Inside Clean Energy: Coronavirus May Mean Halt to Global Solar Gains—For Now

Revised forecasts indicate that demand for solar panels will be down this year for the first time since the 1980s.

Mar 19, 2020
Coronavirus in New York. Credit: Eduardo Munoz/VIEWpress via Getty Images

The coronavirus pandemic is projected to slow the clean energy transition. Credit: Eduardo Munoz/VIEWpress via Getty Images

Inside Clean Energy

In the middle of a public health emergency, it's difficult to think about much of anything besides keeping everyone safe. 

But we also need to look ahead at the potential economic effects of this crisis on the transition to clean energy. With that in mind, we are getting a better idea of what coronavirus means for the growth of solar power in the near future.

Projects are likely to slow this year because of disruptions being experienced by the companies that do the work and pay for it.

But there remains a wide range of potential outcomes, depending on the answers to the questions we're all asking about how long this crisis will last.

BloombergNEF has revised its global forecasts for 2020, saying that demand for photovoltaic solar panels will be in the range of 108 to 143 gigawatts, down from the range of 121 to 152 gigawatts that was in the forecast less than a month ago. This is an 8 percent decrease based on the midpoint of both ranges.

If the low end of this forecast turns out to be accurate, it would be the first down year for solar since at least the 1980s.

Solar Forecast Shows Virus Effects

"The pandemic is really a black swan," said Jenny Chase, BloombergNEF's lead solar analyst. "Really as late as February we didn't realize it was quite going to go global pandemic."

She told me that the best an analyst can do is give an idea of the broad direction of the market, and then update that direction as things change. It helps that she's been doing this for 15 years and has seen downturns before.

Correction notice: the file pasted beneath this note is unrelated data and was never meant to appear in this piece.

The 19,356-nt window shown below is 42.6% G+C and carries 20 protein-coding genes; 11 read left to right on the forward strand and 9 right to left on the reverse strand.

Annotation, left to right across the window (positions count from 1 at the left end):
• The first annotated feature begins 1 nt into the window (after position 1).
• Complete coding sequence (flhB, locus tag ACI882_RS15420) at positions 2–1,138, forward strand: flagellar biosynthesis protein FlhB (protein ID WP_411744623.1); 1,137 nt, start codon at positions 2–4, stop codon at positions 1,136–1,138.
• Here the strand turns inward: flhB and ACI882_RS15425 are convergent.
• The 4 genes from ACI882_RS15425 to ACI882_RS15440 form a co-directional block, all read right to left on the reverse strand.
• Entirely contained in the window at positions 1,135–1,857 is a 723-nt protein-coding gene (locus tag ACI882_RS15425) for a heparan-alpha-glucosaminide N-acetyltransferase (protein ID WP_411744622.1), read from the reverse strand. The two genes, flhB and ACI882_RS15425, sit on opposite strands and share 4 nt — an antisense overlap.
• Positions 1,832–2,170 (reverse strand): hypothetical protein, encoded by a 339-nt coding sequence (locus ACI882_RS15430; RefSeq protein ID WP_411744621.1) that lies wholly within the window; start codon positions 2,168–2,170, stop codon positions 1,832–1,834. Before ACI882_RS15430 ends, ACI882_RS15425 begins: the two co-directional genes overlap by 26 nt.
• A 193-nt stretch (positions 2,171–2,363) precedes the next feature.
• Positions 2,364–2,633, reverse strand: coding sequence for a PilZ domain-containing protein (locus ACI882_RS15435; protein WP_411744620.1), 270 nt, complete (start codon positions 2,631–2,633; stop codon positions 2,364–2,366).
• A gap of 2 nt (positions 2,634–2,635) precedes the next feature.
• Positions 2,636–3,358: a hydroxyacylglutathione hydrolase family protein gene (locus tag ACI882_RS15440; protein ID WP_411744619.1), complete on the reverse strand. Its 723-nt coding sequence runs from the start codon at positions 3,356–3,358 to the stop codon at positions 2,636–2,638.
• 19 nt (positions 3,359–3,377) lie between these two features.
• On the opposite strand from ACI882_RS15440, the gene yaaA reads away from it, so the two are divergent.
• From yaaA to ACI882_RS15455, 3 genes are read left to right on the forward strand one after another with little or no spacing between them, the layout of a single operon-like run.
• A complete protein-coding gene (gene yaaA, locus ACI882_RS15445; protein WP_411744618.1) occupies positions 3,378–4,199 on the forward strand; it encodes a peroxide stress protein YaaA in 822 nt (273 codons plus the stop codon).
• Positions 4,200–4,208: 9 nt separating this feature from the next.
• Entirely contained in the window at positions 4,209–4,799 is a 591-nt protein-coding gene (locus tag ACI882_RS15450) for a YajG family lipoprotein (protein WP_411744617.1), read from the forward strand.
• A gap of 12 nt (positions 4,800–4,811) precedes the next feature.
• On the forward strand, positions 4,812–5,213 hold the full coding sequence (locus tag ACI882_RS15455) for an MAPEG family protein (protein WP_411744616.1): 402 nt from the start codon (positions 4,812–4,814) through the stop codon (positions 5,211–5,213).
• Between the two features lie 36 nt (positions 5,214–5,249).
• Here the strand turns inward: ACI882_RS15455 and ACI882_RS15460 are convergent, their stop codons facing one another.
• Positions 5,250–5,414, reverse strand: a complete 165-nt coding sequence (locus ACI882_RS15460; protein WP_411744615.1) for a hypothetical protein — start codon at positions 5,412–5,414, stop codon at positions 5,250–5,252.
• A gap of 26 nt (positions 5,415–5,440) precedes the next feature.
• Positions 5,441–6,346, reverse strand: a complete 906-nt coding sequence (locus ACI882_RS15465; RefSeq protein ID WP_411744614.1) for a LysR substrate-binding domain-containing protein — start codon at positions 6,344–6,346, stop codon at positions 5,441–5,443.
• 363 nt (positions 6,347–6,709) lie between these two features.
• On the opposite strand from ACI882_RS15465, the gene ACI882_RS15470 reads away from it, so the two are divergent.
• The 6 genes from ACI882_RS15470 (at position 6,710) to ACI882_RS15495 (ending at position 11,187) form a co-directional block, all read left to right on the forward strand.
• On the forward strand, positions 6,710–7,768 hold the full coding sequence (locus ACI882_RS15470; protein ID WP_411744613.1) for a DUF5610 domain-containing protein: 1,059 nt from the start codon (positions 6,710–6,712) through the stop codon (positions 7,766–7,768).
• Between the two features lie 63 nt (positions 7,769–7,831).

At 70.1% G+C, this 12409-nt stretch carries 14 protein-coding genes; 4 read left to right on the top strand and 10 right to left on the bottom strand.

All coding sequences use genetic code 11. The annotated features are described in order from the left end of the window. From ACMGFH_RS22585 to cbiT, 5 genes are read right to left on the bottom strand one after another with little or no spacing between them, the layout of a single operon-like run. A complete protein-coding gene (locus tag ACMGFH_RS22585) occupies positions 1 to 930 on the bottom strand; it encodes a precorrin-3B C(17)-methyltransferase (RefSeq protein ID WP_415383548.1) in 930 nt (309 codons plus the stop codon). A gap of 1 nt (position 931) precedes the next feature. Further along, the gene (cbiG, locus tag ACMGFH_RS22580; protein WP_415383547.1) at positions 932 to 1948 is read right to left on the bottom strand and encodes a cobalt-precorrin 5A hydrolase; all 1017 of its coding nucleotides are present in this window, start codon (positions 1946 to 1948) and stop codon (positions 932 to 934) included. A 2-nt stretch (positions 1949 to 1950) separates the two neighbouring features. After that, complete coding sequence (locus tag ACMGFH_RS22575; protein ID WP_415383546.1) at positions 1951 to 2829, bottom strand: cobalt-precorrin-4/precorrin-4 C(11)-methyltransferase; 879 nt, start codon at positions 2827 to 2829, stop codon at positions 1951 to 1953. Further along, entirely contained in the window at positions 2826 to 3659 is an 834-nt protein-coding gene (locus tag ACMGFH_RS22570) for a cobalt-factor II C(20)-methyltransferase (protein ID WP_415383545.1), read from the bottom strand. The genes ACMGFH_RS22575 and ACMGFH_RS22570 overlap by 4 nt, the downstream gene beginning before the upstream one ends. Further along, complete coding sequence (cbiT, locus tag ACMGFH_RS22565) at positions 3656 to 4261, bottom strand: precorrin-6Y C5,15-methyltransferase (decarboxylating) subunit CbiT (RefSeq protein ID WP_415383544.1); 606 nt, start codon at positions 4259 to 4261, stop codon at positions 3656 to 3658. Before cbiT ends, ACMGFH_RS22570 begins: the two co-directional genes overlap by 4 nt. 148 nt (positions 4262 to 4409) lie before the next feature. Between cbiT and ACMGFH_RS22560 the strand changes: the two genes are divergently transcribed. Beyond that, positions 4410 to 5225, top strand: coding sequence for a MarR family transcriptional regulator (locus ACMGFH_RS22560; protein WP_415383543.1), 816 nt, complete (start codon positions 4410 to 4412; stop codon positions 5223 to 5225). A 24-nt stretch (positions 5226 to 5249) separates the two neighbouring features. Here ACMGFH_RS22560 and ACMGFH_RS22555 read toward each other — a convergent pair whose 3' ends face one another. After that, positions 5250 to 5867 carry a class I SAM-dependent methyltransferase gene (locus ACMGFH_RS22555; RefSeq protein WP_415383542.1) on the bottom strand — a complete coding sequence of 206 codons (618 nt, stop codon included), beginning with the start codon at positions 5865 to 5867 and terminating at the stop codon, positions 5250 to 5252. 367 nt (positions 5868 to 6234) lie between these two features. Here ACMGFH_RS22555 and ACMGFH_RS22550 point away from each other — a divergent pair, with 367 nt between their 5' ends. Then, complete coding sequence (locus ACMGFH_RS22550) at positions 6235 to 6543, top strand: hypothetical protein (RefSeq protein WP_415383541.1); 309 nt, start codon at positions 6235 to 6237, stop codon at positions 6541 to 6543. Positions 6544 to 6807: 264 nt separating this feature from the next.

"People think it's the end of the world, but people still need clean energy, they still need electricity," she said. "Energy is still cheap. It still works. I think people will go back to work and build again."

Looking long-term, she thinks the pandemic will affect renewable energy in 2020 and have reverberations into some of 2021 before we get back to something resembling normal.

In the meantime, the waters will be choppy. 

Ohio, Way Behind in Clean Energy, Plans a Big Solar Project 

Last week, Ohio state and local leaders gathered on a farm field to celebrate what, at 200 megawatts, will be the largest solar array in the state. 

It was an important step for a southern Ohio region hurt by the closing of coal-fired power plants along the nearby Ohio River. It also came less than a year after the state had passed a measure loathed by most clean energy advocates: a bill that provided subsidies to nuclear and coal-fired power plants, while getting rid of renewable energy and energy efficiency mandates for utilities.

One of the people who spoke at the ceremonial groundbreaking last Thursday was Larry Householder, the Republican Ohio House speaker and a leading architect of that nuclear and coal subsidy legislation. 

"This is something really big for the state of Ohio," Householder said.

In his talk, he addressed his role in creating the legislation head-on, saying the clean energy mandates weren't working and were too expensive—arguments that are familiar from last year's debate and were vigorously opposed by the many people who fought against the bill.

"Any time that you do significant change, it's always controversial," he said.

The Hillcrest Solar project will cover 1,350 acres and be up and running by early next year, after at least three years of obtaining permits and securing financing. The developer is Innergex Renewable Energy of Quebec, which has solar, wind and hydroelectric projects, mainly in Canada and the U.S.

The overall project cost is $279 million, according to an Innergex spokeswoman.

Ohio's Largest Solar Array

The solar array would pay an estimated $60 million in taxes to the county, township and school district during its projected 35-year lifespan. It also would pay $69 million in wages during the construction, with the developer agreeing to make a special effort to hire Ohioans and military veterans.

"We're honored to promote clean energy," said Barry Woodruff, a Brown County commissioner, welcoming a tentful of guests.

Even with this new solar array and several others being planned, Ohio is projected to be near the bottom of the nation in five-year solar growth, according to Wood Mackenzie and the Solar Energy Industries Association.